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Arizona & New Mexico: The Latest Marriage Equality Battlegrounds

by David  Perry
Contributor
Tuesday Oct 22, 2013
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On October 23, the Supreme Court of the State of New Mexico, per a request of the state’s 33 counties, is set to determine whether New Mexico will be the latest in the nation to recognize and allow same-gender marriages. In neighboring Arizona, several local-level polities are defying state law and issuing same-sex marriage licenses on their own, making the American Southwest the newest front as gays and lesbians battle for full equality under the law.

"I’m hoping what this will eventually lead to is a multitude of cities passing a civil union ordinance, which has to create pressure on a state legislature to consider changing the state law," says Rob Adams, Mayor of Sedona and one of the legislators whose issuance of same-sex licenses puts him on the vanguard of the fight.


Lynn Ellins, County Clerk of Doña Ana County  

Death By A Thousand Cuts

As of this writing, 14 states, the District of Columbia, and six Native American tribes issue same-sex marriage licenses within their jurisdictions, while seven other states created civil union partnerships. The evolution towards gay marriage equality in New Mexico and Arizona, however, differ from other states in that both are experiencing a from-the-ground-up movement among their various municipalities. Whereas New York, Minnesota, Iowa and, most recently, New Jersey, passed LGBTQ marriage legislation from the their respective capitals, both New Mexico and Arizona are a growing patchwork of counties and cities taking the matter into their own hands.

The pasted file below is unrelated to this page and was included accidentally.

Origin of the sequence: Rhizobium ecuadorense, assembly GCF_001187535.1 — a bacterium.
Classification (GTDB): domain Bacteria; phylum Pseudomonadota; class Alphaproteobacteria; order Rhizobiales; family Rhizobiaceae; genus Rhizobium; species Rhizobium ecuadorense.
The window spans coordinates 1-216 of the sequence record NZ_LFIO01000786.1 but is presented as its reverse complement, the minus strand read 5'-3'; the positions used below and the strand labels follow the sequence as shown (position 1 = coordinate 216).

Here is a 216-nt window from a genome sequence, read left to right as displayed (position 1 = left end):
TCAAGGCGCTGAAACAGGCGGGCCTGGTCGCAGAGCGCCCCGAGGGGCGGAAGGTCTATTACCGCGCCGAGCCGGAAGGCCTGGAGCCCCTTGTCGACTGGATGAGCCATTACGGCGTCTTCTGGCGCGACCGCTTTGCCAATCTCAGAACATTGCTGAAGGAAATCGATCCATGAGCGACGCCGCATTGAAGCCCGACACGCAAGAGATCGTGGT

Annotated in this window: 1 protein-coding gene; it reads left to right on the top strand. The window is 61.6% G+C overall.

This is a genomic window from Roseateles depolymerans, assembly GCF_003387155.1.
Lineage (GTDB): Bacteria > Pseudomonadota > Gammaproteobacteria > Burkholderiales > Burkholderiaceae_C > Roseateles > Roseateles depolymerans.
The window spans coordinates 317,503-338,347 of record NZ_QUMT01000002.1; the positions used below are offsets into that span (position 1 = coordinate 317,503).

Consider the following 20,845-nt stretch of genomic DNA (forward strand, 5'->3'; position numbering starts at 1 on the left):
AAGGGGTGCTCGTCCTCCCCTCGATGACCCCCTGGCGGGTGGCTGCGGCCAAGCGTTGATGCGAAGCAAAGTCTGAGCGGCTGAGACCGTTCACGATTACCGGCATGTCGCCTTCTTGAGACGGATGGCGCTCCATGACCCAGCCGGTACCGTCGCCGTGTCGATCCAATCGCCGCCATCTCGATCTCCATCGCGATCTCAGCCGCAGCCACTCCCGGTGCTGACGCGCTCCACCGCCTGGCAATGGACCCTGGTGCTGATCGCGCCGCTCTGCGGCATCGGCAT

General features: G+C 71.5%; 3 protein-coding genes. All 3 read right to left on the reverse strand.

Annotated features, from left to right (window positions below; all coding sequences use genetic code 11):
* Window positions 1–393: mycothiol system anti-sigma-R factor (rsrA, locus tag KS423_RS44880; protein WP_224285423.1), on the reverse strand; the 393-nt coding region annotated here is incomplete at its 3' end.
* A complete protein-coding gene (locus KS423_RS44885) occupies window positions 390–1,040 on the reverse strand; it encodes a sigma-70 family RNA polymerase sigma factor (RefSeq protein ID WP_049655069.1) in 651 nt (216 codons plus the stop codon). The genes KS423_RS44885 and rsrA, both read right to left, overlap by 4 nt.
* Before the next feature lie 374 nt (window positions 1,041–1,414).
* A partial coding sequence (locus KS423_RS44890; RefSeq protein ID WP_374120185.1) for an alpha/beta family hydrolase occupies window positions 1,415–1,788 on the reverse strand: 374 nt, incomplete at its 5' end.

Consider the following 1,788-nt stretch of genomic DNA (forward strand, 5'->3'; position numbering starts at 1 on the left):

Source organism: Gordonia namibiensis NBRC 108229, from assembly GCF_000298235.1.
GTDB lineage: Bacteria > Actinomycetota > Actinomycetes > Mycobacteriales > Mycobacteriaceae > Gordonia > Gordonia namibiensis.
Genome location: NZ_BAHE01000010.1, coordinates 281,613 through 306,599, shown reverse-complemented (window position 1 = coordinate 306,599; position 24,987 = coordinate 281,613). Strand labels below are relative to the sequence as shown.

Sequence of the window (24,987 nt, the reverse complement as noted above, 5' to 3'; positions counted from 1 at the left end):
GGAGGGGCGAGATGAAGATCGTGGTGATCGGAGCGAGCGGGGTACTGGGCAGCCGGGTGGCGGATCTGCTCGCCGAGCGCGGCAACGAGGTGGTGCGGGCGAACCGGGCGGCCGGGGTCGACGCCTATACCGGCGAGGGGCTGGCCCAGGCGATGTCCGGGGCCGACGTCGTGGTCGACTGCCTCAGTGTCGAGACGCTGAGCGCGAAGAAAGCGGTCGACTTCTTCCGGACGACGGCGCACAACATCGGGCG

In April of this year, a Rocky Mountain Poll found a solid majority of Arizonans (55 percent) support marriage equality. This summer, along with Sedona, the cities of Tucson, Bisbee, and Jerome began issuing same-sex marriage licenses in defiance of that state’s constitutional definition of marriage, as well as the anti-gay marriage views of Gov. Janice K. Brewer. The legal standing of LGBTQ unions in Sedona and other state polities is uncertain, since the state constitution holds precedence over local laws. It is clear, however, that the forward-thinking legislators are setting the foundations for a showdown in the state Supreme Court in Phoenix.